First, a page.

Banks and the Fed’s Duration Trap

This is a syndicated repost courtesy of theinstitutionalriskanalyst. To view original, click here. Reposted with permission.
Atlanta | Is a conundrum worse than a dilemma? One of the more important and least discussed factors affecting the financial markets is how the policies of the Federal Open Market Committee have affected the dynamic between interest rates and asset prices. The Yellen Put, as we discussed in our last post for The Institutional Risk Analyst, has distorted asset prices in many different markets, but it has also changed how markets are behaving even as the FOMC attempts to normalize policy. One of the largest asset classes impacted by ‘quantitative easing’ is the world of housing finance. Both the $10 trillion of residential mortgages and the ‘too be announced’ or TBA market for hedging future interest rate risk rank among the largest asset classes in the world after US Treasury debt. Normally, when interest rates start to rise, investors and lenders hedge their rate exposure to mortgages and mortgage-backed securities (MBS) by selling Treasury paper and fixed rate swaps, thereby pushing bond yields higher.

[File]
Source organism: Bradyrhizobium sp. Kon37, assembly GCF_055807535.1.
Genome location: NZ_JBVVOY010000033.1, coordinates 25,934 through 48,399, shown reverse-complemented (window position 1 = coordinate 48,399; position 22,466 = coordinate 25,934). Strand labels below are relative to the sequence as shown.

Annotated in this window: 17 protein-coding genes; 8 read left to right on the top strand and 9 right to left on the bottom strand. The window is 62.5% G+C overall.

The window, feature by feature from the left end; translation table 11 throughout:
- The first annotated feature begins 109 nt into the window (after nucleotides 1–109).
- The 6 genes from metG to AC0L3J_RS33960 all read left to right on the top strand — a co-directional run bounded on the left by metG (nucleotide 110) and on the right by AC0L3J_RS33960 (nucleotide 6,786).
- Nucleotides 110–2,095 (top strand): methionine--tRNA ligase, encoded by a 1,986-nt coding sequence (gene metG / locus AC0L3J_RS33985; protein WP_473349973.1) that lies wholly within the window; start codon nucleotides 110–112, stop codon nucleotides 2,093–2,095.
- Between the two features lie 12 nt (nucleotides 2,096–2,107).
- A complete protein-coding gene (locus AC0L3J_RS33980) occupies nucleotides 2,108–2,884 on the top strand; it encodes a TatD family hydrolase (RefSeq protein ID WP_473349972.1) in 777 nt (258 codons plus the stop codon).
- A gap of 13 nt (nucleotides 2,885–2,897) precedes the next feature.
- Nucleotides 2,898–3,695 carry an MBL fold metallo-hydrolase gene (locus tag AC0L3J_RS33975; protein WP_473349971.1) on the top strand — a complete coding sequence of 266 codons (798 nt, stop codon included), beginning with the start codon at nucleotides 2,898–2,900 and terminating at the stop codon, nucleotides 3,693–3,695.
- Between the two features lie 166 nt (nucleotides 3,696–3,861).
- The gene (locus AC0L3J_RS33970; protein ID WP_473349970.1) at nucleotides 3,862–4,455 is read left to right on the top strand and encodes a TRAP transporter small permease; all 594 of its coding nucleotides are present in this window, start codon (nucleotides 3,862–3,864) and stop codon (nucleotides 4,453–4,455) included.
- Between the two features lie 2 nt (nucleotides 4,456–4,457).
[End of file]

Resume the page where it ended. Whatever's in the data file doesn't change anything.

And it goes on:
This post was published at Wall Street Examiner by (Admin) Bill Patalon ‘ November 30, 2017.

 

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